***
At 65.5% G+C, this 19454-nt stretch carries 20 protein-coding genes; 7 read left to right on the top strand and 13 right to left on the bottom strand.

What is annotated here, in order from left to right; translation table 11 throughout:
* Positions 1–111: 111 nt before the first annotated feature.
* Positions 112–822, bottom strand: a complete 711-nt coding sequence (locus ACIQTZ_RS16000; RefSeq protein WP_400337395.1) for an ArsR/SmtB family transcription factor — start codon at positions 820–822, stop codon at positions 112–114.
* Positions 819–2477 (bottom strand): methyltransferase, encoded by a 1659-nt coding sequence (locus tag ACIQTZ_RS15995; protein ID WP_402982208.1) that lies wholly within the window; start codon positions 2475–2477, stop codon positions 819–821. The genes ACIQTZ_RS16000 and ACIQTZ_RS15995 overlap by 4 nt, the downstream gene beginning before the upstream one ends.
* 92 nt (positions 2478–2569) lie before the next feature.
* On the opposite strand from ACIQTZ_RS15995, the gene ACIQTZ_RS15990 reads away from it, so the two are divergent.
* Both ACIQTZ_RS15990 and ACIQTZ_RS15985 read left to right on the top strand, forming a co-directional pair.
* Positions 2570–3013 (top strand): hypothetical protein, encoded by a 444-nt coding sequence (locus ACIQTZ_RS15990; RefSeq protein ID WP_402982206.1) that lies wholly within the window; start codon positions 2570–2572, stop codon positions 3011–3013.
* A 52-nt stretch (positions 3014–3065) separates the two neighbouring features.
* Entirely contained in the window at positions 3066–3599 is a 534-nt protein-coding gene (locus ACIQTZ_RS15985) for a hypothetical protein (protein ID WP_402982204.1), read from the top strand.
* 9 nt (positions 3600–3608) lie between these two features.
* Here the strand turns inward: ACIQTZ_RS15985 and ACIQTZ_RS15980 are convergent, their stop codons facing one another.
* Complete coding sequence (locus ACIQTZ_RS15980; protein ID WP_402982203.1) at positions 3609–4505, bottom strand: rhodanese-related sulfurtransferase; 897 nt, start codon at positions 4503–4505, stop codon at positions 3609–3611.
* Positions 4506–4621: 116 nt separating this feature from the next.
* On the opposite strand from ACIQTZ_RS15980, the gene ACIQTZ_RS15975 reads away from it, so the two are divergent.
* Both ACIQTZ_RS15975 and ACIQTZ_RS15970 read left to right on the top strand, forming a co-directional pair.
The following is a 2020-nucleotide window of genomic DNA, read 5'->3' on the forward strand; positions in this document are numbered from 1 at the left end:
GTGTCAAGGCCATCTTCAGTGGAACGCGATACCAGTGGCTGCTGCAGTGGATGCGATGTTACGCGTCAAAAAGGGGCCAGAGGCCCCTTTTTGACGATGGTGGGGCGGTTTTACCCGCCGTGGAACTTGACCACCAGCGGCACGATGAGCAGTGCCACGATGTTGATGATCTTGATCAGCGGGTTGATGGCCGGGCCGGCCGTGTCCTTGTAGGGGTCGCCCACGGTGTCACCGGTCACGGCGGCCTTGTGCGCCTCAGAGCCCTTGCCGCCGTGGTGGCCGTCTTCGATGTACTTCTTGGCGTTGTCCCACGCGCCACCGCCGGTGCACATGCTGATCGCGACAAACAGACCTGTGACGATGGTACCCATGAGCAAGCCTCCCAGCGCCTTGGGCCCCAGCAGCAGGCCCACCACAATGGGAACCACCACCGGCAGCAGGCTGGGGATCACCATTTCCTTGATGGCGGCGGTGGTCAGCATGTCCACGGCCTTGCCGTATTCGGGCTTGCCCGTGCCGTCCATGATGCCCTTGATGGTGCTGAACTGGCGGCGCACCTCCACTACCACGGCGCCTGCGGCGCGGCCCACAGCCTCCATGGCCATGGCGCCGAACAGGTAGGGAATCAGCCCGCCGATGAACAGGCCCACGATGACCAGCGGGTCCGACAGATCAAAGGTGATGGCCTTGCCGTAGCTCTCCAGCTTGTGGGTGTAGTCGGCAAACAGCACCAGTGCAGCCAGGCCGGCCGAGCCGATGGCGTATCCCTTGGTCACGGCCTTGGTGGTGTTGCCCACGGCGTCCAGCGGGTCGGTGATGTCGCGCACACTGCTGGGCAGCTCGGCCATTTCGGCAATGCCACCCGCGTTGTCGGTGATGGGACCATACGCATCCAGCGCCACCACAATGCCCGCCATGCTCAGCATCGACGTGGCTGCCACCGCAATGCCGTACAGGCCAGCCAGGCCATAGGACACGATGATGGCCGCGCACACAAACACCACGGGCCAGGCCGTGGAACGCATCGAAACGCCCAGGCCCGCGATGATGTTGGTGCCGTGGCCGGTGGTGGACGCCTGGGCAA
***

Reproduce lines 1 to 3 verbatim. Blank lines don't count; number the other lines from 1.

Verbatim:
At 65.5% G+C, this 19454-nt stretch carries 20 protein-coding genes; 7 read left to right on the top strand and 13 right to left on the bottom strand.

What is annotated here, in order from left to right; translation table 11 throughout:
* Positions 1–111: 111 nt before the first annotated feature.